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|Case Number:||Miscellaneous Application 8 of 1977|
|Parties:||Muriuki Kimondo v Francis Maina,Senior settlement officer 1,& Distric surveyor at Nyeri|
|Date Delivered:||17 Jun 1977|
|Court:||High Court at Nyeri|
|Judge(s):||Surrender Kumar Sachdeva|
|Citation:||Muriuki Kimondo v Francis Maina & 2 others  eKLR|
Muriuki Kimondo v Maina
High Court, Nyeri 17th June 1977
Judicial review - procedure - leave to make application - form of application - chamber summons – Civil Procedure Rules, order LIII, rule 1.
Judicial review - certiorari - tribunal to which directed - authority of tribunal to take decisions - need for evidence of such authority.
An application for leave to apply for an order of certiorari, mandamus or prohibition under the Civil Procedure Rules, order LIII, rule 1 should be made by chamber summons.
Before granting leave to issue an order of certiorari, it is the duty of the court to satisfy itself that the person whom the complaint is made has legal authority to determine questions affecting the rights of subjects and has the duty to act judicially.
No cases were referred to in the judgment
Muriuki Kimondo applied to the High Court (Miscellaneous Application 8 of 1977) for an injunction to restrain the first respondent, Francis Maina, from interfering with and trespassing on certain land and for leave to apply for leave for orders of certiorari and mandamus directed to the second and third respondents, the senior settlement officer 1 and the district surveyor at Nyeri, in respect of a decision relating to the position of a boundary. The facts are set out in the judgment.
|Case Outcome:||Application Dismissed.|
|Disclaimer:||The information contained in the above segment is not part of the judicial opinion delivered by the Court. The metadata has been prepared by Kenya Law as a guide in understanding the subject of the judicial opinion. Kenya Law makes no warranties as to the comprehensiveness or accuracy of the information|
REPUBLIC OF KENYA
IN THE HIGH COURT OF KENYA AT NYERI
MISCELLANEOUS CIVIL APPLICATION NO. 8 OF 1977
1. FRANCIS MAINA
2. SENIOR SETTLEMENT OFFICER 1
3. DISTRICT SURVEYOR AT NYERI.................................................RESPONDENT
This is an application seeking orders, inter alia, that the applicant be granted leave to apply for orders of certiorari and mandamus to bring to the High Court “the decision, order or ruling of the second and third respondents for the purpose of investigating and quashing the said decision”.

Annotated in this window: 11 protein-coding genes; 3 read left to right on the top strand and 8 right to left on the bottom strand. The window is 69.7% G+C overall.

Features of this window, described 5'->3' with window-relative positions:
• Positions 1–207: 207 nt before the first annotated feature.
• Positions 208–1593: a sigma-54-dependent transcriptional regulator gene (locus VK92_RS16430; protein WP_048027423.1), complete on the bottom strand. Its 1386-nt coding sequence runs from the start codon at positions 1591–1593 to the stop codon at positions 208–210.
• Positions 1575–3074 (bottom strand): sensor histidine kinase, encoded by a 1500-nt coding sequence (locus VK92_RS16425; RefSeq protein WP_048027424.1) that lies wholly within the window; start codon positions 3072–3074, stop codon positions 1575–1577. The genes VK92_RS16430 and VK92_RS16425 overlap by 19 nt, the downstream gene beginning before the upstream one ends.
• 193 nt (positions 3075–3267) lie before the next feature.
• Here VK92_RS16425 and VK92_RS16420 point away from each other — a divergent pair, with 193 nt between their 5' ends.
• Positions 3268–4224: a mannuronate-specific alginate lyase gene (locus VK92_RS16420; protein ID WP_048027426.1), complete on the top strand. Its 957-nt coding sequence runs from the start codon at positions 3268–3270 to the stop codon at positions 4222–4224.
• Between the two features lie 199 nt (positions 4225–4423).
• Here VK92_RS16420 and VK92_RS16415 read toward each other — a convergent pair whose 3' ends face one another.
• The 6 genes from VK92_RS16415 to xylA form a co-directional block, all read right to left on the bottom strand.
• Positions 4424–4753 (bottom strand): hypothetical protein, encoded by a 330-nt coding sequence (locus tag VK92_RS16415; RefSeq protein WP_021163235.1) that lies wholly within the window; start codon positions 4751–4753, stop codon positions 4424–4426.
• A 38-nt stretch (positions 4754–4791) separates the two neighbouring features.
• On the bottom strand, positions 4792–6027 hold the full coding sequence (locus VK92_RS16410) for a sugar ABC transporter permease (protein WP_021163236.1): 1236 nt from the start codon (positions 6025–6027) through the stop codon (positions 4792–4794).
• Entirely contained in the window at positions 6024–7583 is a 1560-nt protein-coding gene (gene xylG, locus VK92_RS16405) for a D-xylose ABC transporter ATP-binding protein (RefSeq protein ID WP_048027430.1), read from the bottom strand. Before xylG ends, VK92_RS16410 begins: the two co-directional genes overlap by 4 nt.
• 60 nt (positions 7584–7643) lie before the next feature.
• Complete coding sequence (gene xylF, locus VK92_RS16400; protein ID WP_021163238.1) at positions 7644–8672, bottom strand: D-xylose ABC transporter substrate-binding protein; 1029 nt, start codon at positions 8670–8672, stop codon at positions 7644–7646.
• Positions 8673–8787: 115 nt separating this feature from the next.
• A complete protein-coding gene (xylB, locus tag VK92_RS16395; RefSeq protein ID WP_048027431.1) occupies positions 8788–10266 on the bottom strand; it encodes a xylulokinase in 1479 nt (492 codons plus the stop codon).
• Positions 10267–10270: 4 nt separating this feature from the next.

The application is brought under Civil Procedure Rules order LIII, rule 1, which provides:
(i)No application for an order of mandamus, prohibition or certiorari shall be made unless leave therefore has been granted in accordance with this rule.
(ii)An application for such leave as aforesaid shall be made ex parte to a judge in chambers, and shall be accompanied by a statement setting out the name and description of the applicant, the relief sought, and the grounds on which it is sought, and by affidavits verifying the facts relied on...
Rule 1 clearly contemplates a procedure by way of chamber summons, and the first sentence of the application starts by stating “Let all parties attend the judge in chambers ...”. However, the application is headed as “Notice of Motion”. This is wrong. The notice of motion procedure becomes applicable under order LIII, rule 3, after leave has been granted. However, this is a minor procedure irregularity which I am empowered to overlook and I do so.
The power to make orders of mandamus and certiorari is vested in this Court by section 8(2) of the Law Reform Act which provides as follows:
In any case in which the High Court in England is, by virtue of the provisions of section 7 of the Administration of Justice (Miscellaneous Provisions) Act 1938 of the United Kingdom, empowered to make an order of mandamus, prohibition or certiorari, the High Court shall have power to make a like order.
Thus the law applicable to such proceedings is the English law which has been admirably summed up in Halsbury’s Laws of England (3rd edn), pages 52 to 145. Briefly, an order of mandamus is, in form, a command directed to any person, corporation or inferior tribunal, requiring him to do some particular thing (therein specified) which appertains to his (or their) office and is in the nature of a public duty. An order of certiorari is an order, directed to an inferior tribunal, requiring the record of the proceedings in some cause or matter to be transferred to the High Court to be dealt with there.
Although it is not so stated clearly in the application, the first respondent would appear to be a farmer, and the relief sough against him is: